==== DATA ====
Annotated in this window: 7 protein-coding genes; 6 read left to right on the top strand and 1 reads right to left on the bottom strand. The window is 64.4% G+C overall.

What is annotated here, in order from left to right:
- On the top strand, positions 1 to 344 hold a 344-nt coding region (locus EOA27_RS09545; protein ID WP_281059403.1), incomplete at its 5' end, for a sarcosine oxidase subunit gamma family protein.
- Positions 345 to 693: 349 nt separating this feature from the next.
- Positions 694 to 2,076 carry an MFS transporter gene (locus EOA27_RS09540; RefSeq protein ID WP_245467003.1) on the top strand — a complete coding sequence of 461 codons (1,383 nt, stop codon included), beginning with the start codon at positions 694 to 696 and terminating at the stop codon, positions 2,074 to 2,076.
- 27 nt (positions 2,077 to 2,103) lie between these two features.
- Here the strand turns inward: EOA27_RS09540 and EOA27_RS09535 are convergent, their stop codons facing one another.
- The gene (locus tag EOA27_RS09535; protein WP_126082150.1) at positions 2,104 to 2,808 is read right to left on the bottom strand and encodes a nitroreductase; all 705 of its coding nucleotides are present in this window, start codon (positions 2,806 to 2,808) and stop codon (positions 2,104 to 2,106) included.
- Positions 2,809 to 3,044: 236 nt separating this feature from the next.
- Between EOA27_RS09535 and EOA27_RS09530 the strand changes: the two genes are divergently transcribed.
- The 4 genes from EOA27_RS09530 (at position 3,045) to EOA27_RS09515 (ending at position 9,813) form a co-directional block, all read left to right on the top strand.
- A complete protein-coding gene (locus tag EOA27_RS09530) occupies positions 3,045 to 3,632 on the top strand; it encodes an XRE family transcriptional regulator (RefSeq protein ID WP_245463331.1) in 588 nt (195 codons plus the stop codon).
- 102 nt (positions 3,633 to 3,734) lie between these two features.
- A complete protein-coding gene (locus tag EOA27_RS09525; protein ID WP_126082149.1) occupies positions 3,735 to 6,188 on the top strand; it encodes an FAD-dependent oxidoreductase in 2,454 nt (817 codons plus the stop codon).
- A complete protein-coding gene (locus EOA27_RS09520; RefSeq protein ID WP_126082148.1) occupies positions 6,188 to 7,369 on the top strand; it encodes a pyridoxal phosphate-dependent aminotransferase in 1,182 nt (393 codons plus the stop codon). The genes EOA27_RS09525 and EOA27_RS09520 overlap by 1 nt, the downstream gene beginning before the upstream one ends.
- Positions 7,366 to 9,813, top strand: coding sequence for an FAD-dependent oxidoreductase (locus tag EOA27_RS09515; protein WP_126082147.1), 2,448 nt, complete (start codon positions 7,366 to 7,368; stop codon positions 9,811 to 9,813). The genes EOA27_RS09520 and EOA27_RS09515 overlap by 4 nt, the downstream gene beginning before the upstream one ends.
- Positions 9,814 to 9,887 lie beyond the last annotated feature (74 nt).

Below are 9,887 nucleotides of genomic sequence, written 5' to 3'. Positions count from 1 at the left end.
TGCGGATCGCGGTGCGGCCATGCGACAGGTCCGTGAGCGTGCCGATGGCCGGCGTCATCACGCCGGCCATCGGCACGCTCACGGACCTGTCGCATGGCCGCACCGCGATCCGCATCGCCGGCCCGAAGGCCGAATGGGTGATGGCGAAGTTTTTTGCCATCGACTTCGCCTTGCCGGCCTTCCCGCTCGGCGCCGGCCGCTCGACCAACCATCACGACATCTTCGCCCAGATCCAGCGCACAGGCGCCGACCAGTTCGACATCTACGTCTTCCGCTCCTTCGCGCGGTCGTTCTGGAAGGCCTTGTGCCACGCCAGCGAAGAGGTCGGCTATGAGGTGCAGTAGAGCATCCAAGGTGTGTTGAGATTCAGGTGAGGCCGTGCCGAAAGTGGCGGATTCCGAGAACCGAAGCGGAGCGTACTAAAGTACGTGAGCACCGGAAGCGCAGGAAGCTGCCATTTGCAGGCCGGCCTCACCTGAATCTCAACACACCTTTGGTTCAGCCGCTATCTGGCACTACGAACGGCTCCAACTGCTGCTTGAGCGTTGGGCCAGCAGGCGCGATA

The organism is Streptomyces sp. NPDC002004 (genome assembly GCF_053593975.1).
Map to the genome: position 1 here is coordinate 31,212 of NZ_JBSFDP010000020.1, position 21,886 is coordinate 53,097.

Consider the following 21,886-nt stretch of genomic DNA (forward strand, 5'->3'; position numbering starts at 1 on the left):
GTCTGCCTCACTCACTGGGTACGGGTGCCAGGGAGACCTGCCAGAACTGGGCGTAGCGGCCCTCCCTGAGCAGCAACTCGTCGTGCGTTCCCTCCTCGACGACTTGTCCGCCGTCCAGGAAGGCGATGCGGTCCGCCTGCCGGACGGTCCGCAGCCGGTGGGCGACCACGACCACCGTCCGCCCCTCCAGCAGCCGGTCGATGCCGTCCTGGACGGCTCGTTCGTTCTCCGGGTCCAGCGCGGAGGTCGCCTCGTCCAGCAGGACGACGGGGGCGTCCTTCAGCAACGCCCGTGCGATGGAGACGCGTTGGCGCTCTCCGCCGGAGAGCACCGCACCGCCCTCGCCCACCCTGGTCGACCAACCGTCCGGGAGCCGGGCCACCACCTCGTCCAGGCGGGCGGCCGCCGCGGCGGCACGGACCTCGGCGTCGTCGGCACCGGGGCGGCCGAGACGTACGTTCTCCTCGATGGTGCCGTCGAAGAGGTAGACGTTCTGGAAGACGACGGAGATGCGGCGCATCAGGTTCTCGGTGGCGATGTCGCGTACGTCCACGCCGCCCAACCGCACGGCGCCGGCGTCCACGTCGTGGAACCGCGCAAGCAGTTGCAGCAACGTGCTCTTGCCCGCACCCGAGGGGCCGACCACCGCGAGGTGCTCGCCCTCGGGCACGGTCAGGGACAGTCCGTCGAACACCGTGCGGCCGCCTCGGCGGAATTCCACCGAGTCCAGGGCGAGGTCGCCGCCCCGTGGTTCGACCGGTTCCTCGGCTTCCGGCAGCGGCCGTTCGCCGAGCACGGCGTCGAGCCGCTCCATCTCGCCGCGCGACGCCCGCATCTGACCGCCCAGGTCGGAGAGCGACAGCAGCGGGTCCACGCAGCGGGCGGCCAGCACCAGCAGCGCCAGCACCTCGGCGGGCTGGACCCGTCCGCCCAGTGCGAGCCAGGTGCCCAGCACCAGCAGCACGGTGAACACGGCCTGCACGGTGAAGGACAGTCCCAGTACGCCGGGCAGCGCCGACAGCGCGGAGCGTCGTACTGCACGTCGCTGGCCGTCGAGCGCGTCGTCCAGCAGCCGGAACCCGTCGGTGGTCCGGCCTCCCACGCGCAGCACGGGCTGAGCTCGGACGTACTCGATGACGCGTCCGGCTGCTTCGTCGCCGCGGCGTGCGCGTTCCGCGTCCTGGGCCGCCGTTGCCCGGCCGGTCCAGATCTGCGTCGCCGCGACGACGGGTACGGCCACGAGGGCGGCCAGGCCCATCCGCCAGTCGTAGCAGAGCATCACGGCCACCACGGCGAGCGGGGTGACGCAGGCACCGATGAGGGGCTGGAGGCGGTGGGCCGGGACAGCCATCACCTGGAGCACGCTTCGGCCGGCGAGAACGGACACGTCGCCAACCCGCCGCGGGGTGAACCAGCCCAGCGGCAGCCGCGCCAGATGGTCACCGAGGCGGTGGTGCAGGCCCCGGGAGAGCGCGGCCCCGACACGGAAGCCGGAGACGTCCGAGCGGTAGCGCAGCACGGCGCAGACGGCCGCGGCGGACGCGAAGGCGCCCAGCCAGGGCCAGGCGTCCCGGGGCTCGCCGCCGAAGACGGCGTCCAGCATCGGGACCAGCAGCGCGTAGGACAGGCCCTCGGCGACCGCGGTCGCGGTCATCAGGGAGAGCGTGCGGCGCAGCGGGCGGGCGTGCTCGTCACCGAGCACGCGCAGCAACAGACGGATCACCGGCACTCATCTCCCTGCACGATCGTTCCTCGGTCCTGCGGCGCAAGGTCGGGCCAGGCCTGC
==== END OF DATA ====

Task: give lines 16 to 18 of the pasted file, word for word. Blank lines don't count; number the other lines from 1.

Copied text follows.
- Positions 7,366 to 9,813, top strand: coding sequence for an FAD-dependent oxidoreductase (locus tag EOA27_RS09515; protein WP_126082147.1), 2,448 nt, complete (start codon positions 7,366 to 7,368; stop codon positions 9,811 to 9,813). The genes EOA27_RS09520 and EOA27_RS09515 overlap by 4 nt, the downstream gene beginning before the upstream one ends.
- Positions 9,814 to 9,887 lie beyond the last annotated feature (74 nt).

Below are 9,887 nucleotides of genomic sequence, written 5' to 3'. Positions count from 1 at the left end.